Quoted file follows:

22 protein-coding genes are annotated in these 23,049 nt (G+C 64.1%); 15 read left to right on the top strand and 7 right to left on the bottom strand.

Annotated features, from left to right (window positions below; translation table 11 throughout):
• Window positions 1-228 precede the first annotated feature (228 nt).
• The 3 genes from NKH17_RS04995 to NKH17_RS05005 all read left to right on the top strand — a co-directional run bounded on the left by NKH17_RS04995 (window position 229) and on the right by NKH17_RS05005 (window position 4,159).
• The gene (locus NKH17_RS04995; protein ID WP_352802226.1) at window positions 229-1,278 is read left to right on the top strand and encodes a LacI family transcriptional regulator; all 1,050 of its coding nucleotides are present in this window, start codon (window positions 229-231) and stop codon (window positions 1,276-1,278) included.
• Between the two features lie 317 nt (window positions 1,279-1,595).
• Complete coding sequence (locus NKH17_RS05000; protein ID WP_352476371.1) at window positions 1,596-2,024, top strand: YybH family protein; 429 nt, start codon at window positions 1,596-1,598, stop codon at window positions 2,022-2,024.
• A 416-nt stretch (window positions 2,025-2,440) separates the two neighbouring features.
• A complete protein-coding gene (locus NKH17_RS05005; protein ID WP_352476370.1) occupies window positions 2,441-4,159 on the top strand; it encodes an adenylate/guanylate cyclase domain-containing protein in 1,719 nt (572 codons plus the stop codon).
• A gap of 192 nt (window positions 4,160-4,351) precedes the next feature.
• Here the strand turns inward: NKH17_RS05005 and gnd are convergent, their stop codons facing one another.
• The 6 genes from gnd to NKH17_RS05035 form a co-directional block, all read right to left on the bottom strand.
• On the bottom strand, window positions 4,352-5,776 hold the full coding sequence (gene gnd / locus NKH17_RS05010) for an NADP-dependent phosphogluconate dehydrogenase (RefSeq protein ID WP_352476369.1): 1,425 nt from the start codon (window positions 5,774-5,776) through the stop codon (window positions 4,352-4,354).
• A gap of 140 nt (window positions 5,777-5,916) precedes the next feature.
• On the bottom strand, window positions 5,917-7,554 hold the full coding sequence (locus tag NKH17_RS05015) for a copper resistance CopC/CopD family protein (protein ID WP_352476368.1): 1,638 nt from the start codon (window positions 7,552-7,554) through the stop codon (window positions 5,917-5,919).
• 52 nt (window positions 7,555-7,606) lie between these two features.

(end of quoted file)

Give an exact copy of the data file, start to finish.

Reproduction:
22 protein-coding genes are annotated in these 23,049 nt (G+C 64.1%); 15 read left to right on the top strand and 7 right to left on the bottom strand.

Annotated features, from left to right (window positions below; translation table 11 throughout):
• Window positions 1-228 precede the first annotated feature (228 nt).
• The 3 genes from NKH17_RS04995 to NKH17_RS05005 all read left to right on the top strand — a co-directional run bounded on the left by NKH17_RS04995 (window position 229) and on the right by NKH17_RS05005 (window position 4,159).
• The gene (locus NKH17_RS04995; protein ID WP_352802226.1) at window positions 229-1,278 is read left to right on the top strand and encodes a LacI family transcriptional regulator; all 1,050 of its coding nucleotides are present in this window, start codon (window positions 229-231) and stop codon (window positions 1,276-1,278) included.
• Between the two features lie 317 nt (window positions 1,279-1,595).
• Complete coding sequence (locus NKH17_RS05000; protein ID WP_352476371.1) at window positions 1,596-2,024, top strand: YybH family protein; 429 nt, start codon at window positions 1,596-1,598, stop codon at window positions 2,022-2,024.
• A 416-nt stretch (window positions 2,025-2,440) separates the two neighbouring features.
• A complete protein-coding gene (locus NKH17_RS05005; protein ID WP_352476370.1) occupies window positions 2,441-4,159 on the top strand; it encodes an adenylate/guanylate cyclase domain-containing protein in 1,719 nt (572 codons plus the stop codon).
• A gap of 192 nt (window positions 4,160-4,351) precedes the next feature.
• Here the strand turns inward: NKH17_RS05005 and gnd are convergent, their stop codons facing one another.
• The 6 genes from gnd to NKH17_RS05035 form a co-directional block, all read right to left on the bottom strand.
• On the bottom strand, window positions 4,352-5,776 hold the full coding sequence (gene gnd / locus NKH17_RS05010) for an NADP-dependent phosphogluconate dehydrogenase (RefSeq protein ID WP_352476369.1): 1,425 nt from the start codon (window positions 5,774-5,776) through the stop codon (window positions 4,352-4,354).
• A gap of 140 nt (window positions 5,777-5,916) precedes the next feature.
• On the bottom strand, window positions 5,917-7,554 hold the full coding sequence (locus tag NKH17_RS05015) for a copper resistance CopC/CopD family protein (protein ID WP_352476368.1): 1,638 nt from the start codon (window positions 7,552-7,554) through the stop codon (window positions 5,917-5,919).
• 52 nt (window positions 7,555-7,606) lie between these two features.